We whispered around melodies of music playing ever so quietly.  Snowflakes pirouetted in the moonlight as we spoke in soft tones of everything and nothing. It was so easy to be with him.  He was open and honest, funny and sensitive, warm and reassuring.  I felt shy and quite in awe of him.

The kitchen clock, visible from the porch doorway, reminded us that midnight was approaching.  As snowflakes turned icy and threw themselves against the porch windows, Philip stood up to begin his journey home.  We turned to one another and settled into the warmth and calm of a first embrace.

The sacred space between us melded together as our lips barely touched, then gently lingered.  Time loosened its hold upon us, the world fell away, the cosmos became a bystander of little consequence.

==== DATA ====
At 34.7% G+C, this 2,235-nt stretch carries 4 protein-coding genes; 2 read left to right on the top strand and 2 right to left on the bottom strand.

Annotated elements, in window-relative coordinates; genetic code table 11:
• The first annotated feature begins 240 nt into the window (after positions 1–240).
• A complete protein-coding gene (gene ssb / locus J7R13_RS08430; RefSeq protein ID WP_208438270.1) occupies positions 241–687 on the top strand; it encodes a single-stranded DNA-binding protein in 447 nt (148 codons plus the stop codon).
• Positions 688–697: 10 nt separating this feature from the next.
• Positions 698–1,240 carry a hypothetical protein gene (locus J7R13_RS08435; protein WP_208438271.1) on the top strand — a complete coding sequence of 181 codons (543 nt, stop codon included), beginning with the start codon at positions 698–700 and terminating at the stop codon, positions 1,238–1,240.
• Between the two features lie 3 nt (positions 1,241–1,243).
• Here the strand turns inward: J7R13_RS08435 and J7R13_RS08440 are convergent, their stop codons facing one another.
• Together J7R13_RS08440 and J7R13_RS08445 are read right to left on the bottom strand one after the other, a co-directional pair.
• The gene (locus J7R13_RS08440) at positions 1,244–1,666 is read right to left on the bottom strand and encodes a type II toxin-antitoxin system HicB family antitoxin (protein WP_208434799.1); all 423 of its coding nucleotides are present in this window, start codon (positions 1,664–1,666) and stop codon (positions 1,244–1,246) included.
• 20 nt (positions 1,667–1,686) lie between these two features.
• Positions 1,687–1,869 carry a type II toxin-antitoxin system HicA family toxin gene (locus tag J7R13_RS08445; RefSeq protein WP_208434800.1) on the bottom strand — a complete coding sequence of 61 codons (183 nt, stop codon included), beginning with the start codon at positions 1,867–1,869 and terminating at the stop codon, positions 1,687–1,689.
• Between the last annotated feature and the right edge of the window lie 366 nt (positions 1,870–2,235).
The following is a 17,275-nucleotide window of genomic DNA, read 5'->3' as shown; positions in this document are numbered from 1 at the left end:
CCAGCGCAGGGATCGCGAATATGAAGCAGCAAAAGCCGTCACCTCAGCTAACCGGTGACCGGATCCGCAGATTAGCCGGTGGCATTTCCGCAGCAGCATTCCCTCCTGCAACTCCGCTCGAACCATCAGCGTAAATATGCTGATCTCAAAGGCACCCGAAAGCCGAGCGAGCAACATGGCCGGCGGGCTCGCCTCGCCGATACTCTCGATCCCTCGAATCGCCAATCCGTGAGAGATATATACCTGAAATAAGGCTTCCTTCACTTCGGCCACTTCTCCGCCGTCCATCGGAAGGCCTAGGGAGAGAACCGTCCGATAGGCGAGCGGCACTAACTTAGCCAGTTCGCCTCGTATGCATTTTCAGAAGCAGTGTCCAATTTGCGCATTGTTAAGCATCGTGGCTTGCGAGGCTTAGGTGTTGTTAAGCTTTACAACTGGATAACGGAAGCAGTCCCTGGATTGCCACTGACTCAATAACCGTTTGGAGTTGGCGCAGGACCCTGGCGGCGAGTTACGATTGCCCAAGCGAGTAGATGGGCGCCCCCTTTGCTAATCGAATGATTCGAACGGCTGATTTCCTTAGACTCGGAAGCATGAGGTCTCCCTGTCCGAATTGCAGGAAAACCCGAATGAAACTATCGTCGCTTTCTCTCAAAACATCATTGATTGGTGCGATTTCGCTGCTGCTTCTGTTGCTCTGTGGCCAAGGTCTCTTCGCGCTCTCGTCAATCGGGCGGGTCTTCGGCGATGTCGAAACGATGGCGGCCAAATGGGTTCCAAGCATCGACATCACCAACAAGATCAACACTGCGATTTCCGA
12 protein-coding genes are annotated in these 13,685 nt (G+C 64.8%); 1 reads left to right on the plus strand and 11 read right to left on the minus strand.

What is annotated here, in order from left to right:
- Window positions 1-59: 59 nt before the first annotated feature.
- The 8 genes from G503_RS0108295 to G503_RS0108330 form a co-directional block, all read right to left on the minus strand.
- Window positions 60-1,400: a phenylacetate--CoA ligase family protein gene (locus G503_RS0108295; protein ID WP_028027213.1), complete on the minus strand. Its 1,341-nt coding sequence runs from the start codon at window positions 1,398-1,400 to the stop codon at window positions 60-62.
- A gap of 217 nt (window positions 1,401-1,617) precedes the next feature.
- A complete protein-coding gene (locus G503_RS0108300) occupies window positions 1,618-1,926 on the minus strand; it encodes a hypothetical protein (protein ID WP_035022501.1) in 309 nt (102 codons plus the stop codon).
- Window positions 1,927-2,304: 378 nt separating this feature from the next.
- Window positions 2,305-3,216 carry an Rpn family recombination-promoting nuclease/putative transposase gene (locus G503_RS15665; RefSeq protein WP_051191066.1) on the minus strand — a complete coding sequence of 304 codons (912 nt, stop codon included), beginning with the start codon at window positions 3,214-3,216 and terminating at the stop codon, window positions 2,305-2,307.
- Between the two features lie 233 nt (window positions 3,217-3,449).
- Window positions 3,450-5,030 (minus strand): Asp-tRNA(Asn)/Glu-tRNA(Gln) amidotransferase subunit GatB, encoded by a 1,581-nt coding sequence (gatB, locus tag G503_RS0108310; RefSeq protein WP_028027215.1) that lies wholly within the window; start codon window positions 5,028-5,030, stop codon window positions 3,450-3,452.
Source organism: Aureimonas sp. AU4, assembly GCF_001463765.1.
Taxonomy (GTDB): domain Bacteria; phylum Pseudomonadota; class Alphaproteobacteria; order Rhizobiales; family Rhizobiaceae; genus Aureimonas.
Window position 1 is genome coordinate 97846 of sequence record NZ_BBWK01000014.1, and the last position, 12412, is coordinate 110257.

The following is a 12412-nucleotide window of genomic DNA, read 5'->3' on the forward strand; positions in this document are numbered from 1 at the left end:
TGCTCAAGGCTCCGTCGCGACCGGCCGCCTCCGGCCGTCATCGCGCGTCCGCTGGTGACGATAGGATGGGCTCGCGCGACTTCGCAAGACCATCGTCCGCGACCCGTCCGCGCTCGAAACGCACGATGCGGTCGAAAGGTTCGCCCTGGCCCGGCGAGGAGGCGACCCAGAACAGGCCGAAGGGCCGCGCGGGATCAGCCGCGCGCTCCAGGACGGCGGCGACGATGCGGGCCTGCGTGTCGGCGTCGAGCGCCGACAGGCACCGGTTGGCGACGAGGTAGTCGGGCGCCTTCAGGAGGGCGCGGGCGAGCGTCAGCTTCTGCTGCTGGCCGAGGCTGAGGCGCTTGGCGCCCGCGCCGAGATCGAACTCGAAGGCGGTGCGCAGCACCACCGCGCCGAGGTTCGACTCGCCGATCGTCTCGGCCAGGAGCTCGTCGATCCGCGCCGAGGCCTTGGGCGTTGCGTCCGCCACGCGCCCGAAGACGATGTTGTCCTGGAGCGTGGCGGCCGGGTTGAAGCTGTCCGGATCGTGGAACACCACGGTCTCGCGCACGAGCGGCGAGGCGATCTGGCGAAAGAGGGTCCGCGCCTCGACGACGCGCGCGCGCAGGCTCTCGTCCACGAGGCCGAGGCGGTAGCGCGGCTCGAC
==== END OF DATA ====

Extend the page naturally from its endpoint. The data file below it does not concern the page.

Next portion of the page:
This was not the hard, passionate, no-holds-barred, too-much-too-soon kiss of passion-filled, newfound lovers.  It was the love-flooded kind of kiss a mother gives her newborn child—sweet and soft, filled with aching gratitude.  Our hearts eased open, then settled into calm certainty.  In the space of one tentative, lingering kiss, our destiny revealed itself:  we would share our lives “until death do us part.”

The story of our first kiss achieved legendary status and Philip relished the retelling.

“We were on your porch and it was Christmas time.  It was snowing and I had to walk home, but I don’t remember my feet ever touching the ground.  I knew I loved you right then and there.  That was some kiss.”

December 23, 2004